Community in Conflict
A Working-class History of the 1913-14 Michigan Copper Mine Strike and the Italian Hall Tragedy
Publication Year: 2013
A mirror of great changes that were occurring on the national labor rights scene, the 1913–14 Michigan Copper Strike was a time of unprecedented social upheaval in Michigan’s Upper Peninsula. With organized labor taking an aggressive stance against the excesses of unfettered capitalism, the stage was set for a major struggle between labor and management. The Michigan Copper Strike received national attention and garnered the support of luminaries in organized labor like Mother Jones, John Mitchell, Clarence Darrow, and Charles Moyer. The hope of victory was overshadowed, however, by violent incidents like the shooting of striking workers and their family members, and the bitterness of a community divided. No other event came to symbolize or memorialize the strike more than the Italian Hall tragedy, in which dozens of workers and working-class children died. In Community in Conflict, the efforts of working people to gain a voice on the job and in their community through their unions, and the efforts of employers to crush those unions, take center stage. Previously untapped historical sources such as labor spy reports, union newspapers, coded messages, and artifacts shine new light on this epic, and ultimately tragic, period in American labor history.
Published by: Michigan State University Press
Title Page, Copyright Page
While much of the Copper Country’s tradition celebrates the sheer enormity and progress of the area’s halcyon copper days and the men who drew enormous profits from the industry, there was the “little” discrepancy: thousands of mineworkers were the ones who actually worked to produce all this wealth. ...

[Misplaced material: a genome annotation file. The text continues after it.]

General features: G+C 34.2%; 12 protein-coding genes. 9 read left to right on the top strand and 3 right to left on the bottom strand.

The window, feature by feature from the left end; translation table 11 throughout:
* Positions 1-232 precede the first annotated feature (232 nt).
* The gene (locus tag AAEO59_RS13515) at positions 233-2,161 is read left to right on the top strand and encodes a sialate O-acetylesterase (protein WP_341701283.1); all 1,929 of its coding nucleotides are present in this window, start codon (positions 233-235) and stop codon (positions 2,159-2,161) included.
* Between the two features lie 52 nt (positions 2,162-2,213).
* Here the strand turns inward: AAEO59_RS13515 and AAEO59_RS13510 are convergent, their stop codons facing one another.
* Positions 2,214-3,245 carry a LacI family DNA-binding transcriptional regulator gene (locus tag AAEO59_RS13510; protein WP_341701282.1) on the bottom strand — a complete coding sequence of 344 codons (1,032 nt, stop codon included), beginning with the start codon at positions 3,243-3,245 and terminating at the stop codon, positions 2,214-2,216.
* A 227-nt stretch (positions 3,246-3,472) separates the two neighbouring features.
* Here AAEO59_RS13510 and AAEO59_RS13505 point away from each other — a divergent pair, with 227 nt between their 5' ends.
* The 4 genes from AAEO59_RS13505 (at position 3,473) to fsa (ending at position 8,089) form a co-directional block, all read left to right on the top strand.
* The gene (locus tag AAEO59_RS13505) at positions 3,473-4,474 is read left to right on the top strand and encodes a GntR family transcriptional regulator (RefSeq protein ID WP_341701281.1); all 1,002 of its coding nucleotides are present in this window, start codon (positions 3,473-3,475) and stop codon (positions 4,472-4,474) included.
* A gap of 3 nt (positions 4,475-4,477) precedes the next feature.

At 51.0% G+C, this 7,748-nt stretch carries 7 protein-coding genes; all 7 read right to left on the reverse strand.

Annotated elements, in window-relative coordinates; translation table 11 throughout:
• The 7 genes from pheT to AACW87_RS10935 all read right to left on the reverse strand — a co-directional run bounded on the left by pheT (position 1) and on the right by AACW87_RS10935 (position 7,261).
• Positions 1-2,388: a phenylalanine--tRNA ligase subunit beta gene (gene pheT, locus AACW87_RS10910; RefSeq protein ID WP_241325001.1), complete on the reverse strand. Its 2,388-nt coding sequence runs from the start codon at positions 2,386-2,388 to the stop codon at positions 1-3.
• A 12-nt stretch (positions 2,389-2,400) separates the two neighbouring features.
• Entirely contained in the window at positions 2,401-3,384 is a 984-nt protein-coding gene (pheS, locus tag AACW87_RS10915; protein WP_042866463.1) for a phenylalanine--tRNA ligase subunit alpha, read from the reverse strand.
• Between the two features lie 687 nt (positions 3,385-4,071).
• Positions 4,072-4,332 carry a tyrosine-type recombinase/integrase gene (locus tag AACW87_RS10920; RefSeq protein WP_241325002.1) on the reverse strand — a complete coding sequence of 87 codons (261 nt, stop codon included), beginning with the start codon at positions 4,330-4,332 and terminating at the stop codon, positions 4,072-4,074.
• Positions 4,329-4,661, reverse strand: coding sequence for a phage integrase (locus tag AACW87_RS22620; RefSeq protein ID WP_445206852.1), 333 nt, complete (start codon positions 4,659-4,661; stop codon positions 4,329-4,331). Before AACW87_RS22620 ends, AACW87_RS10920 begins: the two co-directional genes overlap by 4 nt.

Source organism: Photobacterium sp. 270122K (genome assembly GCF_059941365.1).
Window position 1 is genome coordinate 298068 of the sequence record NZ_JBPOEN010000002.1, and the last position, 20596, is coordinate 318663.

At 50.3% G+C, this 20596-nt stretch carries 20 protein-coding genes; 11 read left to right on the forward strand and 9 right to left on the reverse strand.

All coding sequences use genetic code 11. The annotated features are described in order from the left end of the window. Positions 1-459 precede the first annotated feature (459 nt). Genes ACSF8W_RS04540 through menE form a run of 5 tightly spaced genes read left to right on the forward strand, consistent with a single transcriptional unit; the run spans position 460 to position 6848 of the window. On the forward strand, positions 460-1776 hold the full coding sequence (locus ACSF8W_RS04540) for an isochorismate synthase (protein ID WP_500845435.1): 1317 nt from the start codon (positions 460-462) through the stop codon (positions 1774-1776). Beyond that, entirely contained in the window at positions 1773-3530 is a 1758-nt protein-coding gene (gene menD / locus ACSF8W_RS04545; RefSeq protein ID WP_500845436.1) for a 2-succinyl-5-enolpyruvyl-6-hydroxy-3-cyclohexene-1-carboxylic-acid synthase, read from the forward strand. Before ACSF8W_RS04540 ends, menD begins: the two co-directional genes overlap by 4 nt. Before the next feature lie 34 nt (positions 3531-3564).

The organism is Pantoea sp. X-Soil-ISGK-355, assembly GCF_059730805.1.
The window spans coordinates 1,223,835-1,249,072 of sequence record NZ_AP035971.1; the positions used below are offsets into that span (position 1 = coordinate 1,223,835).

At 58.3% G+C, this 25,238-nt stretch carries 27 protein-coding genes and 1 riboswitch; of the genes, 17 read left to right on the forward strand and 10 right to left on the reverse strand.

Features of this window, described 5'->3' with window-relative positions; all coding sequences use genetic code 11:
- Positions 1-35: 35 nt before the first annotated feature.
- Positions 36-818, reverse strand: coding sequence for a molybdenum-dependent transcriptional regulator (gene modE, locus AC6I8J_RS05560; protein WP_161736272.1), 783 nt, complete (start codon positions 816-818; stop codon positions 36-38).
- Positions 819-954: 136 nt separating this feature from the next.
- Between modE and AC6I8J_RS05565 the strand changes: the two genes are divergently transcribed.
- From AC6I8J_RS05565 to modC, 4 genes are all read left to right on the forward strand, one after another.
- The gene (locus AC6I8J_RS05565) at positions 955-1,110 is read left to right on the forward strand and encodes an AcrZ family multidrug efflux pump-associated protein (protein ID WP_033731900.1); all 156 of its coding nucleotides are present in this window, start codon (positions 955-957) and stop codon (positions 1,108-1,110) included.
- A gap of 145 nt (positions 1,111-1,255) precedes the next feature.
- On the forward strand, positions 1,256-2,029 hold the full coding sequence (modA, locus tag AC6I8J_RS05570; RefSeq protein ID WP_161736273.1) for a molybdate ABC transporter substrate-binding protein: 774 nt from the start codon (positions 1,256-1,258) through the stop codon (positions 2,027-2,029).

First and foremost, my family: Sofia, Niilo, and Grady, this book is dedicated to each of you. If I can teach you one thing in life, it is that persistence pays off (and never trust “The Man”). Lindsay was patient and supportive of late nights at the keyboard and trips to public presentations. ...
In many ways, the Copper Country was a typical late-nineteenth and early twentieth-century American mining region with disputes between labor and management that every so often climaxed in a divisive labor strike. Atypical, however, was one specific event in the Copper Country’s history—the Italian Hall tragedy in Calumet, Michigan, on Christmas Eve in 1913. ...
Chapter 1. Context
On the afternoon of April 4, 1914, Joseph Cannon of the Western Federation of Miners (WFM) was addressing a group of radicals and workers with news of the great Copper Country Strike still under way in Michigan’s Keweenaw Peninsula. The well-attended speech was delivered to some of the leading lights of American radicalism, including Carlo Tresca and Alexander Berkman. ...
Chapter 2. Community
On September 1, 1913, unionized workers throughout the Copper Country joined their family members and supporters in celebrating Labor Day. However, this holiday differed substantially from earlier Labor Days as it occurred in the middle of the 1913–14 Michigan Copper Strike. The Miners’ Bulletin, the organ of the striking mineworkers, reported the size of the celebration ...
Chapter 3. Immigrants